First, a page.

Keith Tansey,

    Getting to know Dr. Tansey...

Q: Who had the greatest influence on you during your childhood? 
A: Probably my Grand-dad.  He taught me how to transpose music into different keys and derive the quadratic formula.  He had multiple sclerosis and I learned about progressive disability and how one deals with that from him.

Q: Do you have children? 
A: My son Chris just graduated with honors from Georgia Tech with a degree in computer science.  My daughter just completed her freshman year at Georgia Tech in architecture.

Q: What is your favorite book?
Cannery Row, by John Steinbeck.

Q: If you could have dinner with anyone, living or not, who would that be?
Thomas Jefferson, Ed Ricketts, Charles Sherrington.

Q: Best advice anyone has given you?
Not so much advice as insight, my PhD advisor told me that it is always better to be lucky than good.

Q: What factors influenced your career choice?
A: Discovery is more of an addiction than a choice.  Still, I like saying that I’m getting paid to be curious.

Q: If you could live in any other time, what would that be?
A: I think the 1200’s would have been interesting.

Q: What's the most unusual thing you've ever eaten?
A: Raw sea scallops, pried off a rock 45 feet underwater, on scuba (it is a challenge to balance eating and breathing).

Dr. Tansey, a neurology and physiology faculty member at Emory University, Atlanta, and a physician in the Spinal Cord Injury Clinic at the Atlanta VA Medical Center, has joined the Medical Center faculty as a professor of rehabilitation medicine in the Department of Neurosurgery and in the Department of Neurobiology at the University of Mississippi.

He will also work as a senior scientist in the Center for Neuroscience and Neurological Recovery at Methodist Rehabilitation Center and as a physician in the Spinal Cord Injury Clinic at the Jackson VA.

After receiving his B.S. and his M.S. in biology with a focus on biomechanics from Stanford University in 1985, Tansey earned his MD and his PhD in neuroscience at the University of Texas Southwestern Medical School, Dallas, in 1994. From 1994-2002, he completed his residency in neurology at Washington University and fellowships in neurorehabilitation and spinal cord injury research there and at the University of California at Los Angeles.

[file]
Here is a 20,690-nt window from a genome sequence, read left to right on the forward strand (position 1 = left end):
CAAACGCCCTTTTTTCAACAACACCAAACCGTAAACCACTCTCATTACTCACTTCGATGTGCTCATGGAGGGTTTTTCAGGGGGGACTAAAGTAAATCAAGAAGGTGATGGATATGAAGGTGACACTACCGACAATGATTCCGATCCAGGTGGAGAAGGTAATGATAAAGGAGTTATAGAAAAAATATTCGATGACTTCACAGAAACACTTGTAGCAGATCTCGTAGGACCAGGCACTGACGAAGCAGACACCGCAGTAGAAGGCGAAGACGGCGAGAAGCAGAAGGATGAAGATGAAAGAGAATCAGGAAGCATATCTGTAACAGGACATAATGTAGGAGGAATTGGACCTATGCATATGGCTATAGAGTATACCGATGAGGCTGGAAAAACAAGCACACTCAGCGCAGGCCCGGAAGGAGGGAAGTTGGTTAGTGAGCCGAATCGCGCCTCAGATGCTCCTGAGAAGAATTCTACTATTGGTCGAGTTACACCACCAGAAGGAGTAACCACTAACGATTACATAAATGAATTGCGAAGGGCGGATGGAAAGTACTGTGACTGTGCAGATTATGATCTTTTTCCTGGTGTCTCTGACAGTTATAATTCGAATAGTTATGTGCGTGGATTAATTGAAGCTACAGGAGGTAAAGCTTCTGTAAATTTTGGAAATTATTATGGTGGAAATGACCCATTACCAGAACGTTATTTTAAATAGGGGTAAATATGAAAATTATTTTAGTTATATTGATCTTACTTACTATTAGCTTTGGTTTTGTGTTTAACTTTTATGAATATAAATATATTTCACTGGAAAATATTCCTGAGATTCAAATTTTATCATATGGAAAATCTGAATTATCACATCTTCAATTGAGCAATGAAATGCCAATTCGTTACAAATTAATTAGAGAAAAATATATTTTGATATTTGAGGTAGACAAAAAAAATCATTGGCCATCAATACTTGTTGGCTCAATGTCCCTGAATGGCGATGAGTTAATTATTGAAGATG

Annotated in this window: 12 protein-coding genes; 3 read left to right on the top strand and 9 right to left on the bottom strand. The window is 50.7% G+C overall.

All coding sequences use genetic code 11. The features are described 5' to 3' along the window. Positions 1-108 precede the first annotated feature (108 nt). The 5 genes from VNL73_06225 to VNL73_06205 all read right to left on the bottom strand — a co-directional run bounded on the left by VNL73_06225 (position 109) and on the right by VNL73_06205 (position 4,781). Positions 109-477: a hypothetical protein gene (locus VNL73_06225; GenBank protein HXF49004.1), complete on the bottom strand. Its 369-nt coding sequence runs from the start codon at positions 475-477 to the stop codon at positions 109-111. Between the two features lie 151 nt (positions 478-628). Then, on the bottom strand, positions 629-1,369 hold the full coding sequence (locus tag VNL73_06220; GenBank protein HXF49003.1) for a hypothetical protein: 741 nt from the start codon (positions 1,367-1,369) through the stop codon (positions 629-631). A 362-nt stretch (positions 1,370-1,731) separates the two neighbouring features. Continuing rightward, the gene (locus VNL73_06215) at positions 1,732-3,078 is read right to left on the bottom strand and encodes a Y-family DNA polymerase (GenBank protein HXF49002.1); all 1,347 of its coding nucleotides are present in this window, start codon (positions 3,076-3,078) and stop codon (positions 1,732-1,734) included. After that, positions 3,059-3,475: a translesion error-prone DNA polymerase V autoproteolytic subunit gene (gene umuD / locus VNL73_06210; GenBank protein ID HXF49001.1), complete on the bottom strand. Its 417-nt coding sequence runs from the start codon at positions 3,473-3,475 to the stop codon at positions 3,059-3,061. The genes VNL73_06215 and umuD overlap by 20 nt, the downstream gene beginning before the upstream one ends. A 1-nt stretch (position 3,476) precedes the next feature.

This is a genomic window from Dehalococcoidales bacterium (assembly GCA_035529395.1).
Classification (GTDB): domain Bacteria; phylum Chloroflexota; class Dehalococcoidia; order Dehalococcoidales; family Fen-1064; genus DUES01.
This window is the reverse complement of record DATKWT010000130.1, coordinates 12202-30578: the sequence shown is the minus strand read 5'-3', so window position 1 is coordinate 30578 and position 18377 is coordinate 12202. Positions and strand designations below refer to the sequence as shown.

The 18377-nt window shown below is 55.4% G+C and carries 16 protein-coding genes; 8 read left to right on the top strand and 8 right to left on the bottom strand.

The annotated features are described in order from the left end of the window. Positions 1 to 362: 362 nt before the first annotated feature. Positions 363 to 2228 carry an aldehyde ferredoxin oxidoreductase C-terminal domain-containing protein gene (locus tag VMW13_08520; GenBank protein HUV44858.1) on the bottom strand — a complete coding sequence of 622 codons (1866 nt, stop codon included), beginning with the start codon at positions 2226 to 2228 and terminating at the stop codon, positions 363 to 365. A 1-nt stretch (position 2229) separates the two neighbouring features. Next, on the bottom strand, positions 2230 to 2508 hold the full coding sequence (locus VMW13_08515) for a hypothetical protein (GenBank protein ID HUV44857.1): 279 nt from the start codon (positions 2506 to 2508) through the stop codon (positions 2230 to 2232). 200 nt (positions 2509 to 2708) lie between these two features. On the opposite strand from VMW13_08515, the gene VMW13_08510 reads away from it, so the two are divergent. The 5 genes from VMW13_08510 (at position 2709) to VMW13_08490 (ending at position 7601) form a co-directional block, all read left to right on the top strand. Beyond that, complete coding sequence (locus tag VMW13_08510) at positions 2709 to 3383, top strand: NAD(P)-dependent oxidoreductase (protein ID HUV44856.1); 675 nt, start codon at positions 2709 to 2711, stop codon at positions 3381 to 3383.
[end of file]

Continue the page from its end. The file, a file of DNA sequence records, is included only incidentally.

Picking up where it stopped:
He was board-certified in neurology and then earned subspecialty certifications in spinal cord injury medicine and neural repair and rehabilitation.

In 2002, Tansey joined the University of Texas Southwestern Medical Center as junior faculty and directed the Spinal Cord Injury Program there. In 2008, he joined the Emory University School of Medicine faculty and directed the Spinal Cord Injury Research Program at the Shepherd Center in Atlanta.

He serves on the boards of the American Society for Neurorehabilitation and the International Society for Restorative Neurology, and is the president-elect of the American Spinal Injury Association. He also works on scientific advisory boards, planning groups and a data safety and monitoring board for other national and international groups.

Tansey is an award-winning medical educator and an internationally sought speaker. He studies plasticity in neural circuits for pain, autonomic function and locomotion in animal models and humans after spinal cord injury, with an interest in shaping that plasticity to improve functional recovery.

He is the author or coauthor of many articles in peer-reviewed, professional publications, three book chapters and more than 100 meeting abstracts and poster presentations. He is currently co-editing a book, “Neurological Aspects of Spinal Cord Injury,” with colleagues from Heidelberg for the Springer Publishing Company.

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